7) Children's Programming: Plans are underway to ensure all children ages six to teens will enjoy their time at International Peace Garden. Parents will need to register for the Children’s programming when they pick up their registration(s) on Thursday. Drop off will be at the front of the Conference’s main venue just prior to the start of the day’s programming (8:15 a.m. on both days). Children will re-connect with parents at lunch, and other programming will continue into the afternoon. Please email Garry at garryenns@peacegarden.com if you think you would like to take advantage of this or if you have any questions.

8) Dietary Requirements: If you didn't indicate your dietary requirements on your registration form, please send them to communications@eecom.org as soon as possible.

9) Payments by Cheque: If you elected to pay by cheque, and have not yet mailed it, please do so asap. Cheques are to be made out to EECOM and are to be mailed to International Peace Garden, c/o Garry Enns, Box 419, Boissevain, MB, R0K 0E0.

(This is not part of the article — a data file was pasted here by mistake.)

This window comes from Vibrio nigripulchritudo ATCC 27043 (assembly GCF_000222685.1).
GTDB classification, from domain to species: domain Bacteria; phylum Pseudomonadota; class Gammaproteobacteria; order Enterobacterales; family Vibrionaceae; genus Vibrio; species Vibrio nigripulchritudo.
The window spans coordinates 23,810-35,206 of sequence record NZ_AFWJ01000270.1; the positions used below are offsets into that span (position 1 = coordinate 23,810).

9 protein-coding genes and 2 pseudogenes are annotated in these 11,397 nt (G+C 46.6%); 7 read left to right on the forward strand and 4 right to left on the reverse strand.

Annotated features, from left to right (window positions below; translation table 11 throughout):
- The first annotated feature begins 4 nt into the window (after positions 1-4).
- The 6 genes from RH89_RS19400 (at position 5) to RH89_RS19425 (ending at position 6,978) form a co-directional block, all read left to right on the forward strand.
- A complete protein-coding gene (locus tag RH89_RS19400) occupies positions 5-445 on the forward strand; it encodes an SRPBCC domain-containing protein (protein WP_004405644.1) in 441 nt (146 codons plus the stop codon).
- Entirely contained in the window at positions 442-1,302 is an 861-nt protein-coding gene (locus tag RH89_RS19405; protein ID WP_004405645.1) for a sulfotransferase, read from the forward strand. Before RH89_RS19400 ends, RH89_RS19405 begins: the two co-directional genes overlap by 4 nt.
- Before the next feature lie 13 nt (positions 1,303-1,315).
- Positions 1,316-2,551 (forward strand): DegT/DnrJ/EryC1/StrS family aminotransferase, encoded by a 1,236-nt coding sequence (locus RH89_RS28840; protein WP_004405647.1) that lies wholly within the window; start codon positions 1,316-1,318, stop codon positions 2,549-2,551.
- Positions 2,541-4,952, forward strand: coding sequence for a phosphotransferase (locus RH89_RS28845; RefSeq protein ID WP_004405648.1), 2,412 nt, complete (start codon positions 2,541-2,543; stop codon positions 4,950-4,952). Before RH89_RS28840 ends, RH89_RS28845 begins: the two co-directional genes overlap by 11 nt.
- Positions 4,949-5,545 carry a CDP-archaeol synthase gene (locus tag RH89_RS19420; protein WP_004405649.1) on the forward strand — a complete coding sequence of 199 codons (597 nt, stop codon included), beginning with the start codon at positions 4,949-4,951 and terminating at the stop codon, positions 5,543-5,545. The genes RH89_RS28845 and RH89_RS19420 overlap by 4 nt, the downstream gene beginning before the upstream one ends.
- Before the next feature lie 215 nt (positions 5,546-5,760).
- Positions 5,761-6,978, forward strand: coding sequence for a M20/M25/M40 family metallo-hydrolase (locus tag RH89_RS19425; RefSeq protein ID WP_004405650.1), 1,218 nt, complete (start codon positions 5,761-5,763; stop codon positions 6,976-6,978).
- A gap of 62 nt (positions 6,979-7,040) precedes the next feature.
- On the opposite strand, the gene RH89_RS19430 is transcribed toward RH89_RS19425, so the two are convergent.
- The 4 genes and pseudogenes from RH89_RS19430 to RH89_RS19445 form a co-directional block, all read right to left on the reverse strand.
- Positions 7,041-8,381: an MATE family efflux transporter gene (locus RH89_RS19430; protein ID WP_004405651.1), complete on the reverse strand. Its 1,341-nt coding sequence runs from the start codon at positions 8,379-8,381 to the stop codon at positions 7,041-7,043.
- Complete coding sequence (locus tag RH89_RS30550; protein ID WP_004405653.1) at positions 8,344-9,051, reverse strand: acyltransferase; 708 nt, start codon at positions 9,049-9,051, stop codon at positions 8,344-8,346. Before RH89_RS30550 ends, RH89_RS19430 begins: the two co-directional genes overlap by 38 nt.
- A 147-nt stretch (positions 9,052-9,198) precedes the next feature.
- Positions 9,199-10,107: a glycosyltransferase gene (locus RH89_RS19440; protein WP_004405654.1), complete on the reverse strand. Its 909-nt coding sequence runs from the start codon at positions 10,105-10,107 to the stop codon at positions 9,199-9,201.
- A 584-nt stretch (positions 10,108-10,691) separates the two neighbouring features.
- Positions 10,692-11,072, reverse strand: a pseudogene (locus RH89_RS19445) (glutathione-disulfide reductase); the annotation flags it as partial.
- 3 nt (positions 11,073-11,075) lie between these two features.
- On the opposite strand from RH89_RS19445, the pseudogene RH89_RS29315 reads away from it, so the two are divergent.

10) Friends & Family: Registration is still open, so feel free to encourage your friends, colleagues & family to join you in the heart of the Turtle Mountains! Click here for the registration page.

We look forward to welcoming this incredible community of environmental educators and professionals to the International Peace Garden on August 25th! 

Sincerely,

The EECOM 2016 Conference Committee